Mark Pearson: Britain’s coupon king

Pearson holds his hands up. While he still won’t knock the deal – “it wasn’t really a blunder, it was just way more popular than we’d forecasted!” – he does acknowledge that the rogue employees’ tactics were wrong.

“In the hysteria of the day, they just took it on their own back to try and solve the problem. People made mistakes, but from what I’ve read, no-one lied.”

Others might disagree. Retail blog Bitterwallet uncovered several occasions when Groupola employees said they didn’t work there, when in fact it was easy to tell that they did. Mark Pearson’s partner was even quoted in the Sunday Times as being a happy customer who’d “heard about Groupola on Facebook before trying it out”.

Pearson remains unfazed. “What was done was done. I debriefed the team, I shouted at people. We even had some people leave the company due to what they wrote.”

Mark Pearson, the coupon king

Whether the episode did any lasting damage, it’s hard to tell. “iPhone-gate” certainly fanned the flames for Pearson’s critics. To his detractors, this was just one more example of an entrepreneur pushing right at the limits. He may be young, but he’s also successful and he definitely stirs up feeling.

Industry forums are awash with complains against Pearson.

“He’s definitely viewed as arrogant by most of us,” one affiliate network member explains. “Opinions of him aren’t too favourable, but most don’t understand his motivation. For Mark, the pound is more important than for others. That’s why he pushes so hard.”

One word that keeps cropping up when talking to competitors about Pearson’s business approach is: aggression. The man himself is unperturbed.

“We’re pushing as far and as fast as we can because we’ve got a lot to achieve,” he says.

“Yes, we have been aggressive, but we also want to make sure that we’re doing things properly. We’re leading the coupon industry.”

But what about all the name-calling claims of underhand tactics and black-hat SEO tricks?

“A lot of this is finger-pointing and staring, because this is the only way for them to slow us down or taint us. But you can go and ask all the merchants, all the affiliate networks, all the advertisers – they’re all working with me. Every single one. They could turn it all off, but they don’t. That says a lot to me.”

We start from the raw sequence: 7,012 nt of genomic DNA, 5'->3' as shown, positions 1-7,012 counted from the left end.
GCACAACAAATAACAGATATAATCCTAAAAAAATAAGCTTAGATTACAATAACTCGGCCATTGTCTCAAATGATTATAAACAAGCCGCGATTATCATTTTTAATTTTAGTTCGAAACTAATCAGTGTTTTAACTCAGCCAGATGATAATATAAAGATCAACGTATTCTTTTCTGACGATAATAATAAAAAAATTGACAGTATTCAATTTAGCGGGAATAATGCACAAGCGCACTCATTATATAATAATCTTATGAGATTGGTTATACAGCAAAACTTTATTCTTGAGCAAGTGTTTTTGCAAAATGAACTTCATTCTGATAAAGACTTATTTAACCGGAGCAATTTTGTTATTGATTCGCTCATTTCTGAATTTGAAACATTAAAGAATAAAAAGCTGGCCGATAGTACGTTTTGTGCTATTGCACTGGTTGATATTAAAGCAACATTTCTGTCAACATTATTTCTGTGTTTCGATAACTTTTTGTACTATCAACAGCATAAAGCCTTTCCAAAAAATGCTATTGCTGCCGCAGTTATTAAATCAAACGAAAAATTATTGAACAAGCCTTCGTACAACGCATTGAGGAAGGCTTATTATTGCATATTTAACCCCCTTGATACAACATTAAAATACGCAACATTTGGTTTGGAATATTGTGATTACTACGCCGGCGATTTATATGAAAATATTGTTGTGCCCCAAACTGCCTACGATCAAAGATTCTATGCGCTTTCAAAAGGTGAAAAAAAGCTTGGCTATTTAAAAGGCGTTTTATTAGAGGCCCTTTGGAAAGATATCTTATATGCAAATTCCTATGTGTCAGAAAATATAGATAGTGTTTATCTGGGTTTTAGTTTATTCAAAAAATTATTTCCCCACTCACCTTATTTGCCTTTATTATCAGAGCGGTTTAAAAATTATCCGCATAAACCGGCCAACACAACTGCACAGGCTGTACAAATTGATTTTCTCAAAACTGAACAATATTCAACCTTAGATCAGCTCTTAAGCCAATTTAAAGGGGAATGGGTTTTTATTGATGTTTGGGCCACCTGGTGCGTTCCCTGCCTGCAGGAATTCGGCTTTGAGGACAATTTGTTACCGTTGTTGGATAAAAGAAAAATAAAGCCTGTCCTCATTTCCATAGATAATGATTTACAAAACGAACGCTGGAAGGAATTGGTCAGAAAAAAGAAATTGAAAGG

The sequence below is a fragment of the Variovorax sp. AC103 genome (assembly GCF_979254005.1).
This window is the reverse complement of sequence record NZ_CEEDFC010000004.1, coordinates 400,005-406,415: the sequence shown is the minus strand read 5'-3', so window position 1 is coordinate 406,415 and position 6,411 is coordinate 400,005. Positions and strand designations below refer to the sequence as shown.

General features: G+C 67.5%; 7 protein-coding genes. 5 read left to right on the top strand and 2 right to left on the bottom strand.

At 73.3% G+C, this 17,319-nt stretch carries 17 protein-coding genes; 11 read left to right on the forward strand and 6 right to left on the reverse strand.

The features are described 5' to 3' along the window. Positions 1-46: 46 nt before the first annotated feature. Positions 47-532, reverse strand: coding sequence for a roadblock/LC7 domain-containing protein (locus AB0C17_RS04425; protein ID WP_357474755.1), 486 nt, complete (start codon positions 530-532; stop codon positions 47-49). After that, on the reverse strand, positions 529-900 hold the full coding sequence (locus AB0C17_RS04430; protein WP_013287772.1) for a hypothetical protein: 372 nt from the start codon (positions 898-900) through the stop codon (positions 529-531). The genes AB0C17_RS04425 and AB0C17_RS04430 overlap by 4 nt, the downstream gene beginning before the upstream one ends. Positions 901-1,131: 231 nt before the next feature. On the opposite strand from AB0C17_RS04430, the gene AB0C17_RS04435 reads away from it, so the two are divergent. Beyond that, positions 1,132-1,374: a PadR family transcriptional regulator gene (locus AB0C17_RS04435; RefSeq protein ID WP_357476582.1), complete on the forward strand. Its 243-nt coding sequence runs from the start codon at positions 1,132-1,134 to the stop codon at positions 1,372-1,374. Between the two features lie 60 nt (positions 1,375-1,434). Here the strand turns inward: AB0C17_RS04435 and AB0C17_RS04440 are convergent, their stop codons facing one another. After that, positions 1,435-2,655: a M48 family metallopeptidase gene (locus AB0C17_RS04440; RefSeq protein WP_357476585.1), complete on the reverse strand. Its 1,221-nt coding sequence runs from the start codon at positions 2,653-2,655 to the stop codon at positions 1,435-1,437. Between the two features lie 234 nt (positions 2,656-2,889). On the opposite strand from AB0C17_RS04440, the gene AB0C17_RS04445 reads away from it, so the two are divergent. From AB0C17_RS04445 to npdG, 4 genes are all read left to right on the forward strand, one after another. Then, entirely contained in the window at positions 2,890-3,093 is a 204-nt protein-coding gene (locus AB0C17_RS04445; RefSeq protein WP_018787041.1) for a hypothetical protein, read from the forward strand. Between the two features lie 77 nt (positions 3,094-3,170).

Even Pearson’s competitors are finding a way to work with him.

While Groupola, Pearson’s group-buying venture, didn’t do badly after launching last summer, he wasn’t satisfied with it: it wasn’t number one. So he scrapped it.

Groupola – scrapped by Pearson

Its replacement? “Daily Deals”. Pearson now works directly with his competitors, such as Groupon, to offer an aggregated daily email with everyone’s best group-buying deals.

“It means that all the best vouchers are in one place: yes, our competitors are there, but so are our own exclusive deals. It’s win-win for our customers. We want to make MyVoucherCodes the go-to place for vouchers, both in the UK and abroad.”

And he’s already started his international expansion. Outside the UK, Pearson is present in France (, Germany ( and the US ( He wants to be in ten new markets by the end of 2011. Which markets? He won’t reveal the full ranking, but Brazil is top of the list.

“There are so many countries with seven million-odd people, which isn’t huge. Brazil is closer to 100 million people – that’s the type of market we want.”

An ideal market is characterised by having broadband internet, high GDP per head, growing online spend, and a culture that’s comfortable using vouchers and coupons to save money.

Continue reading on page three.

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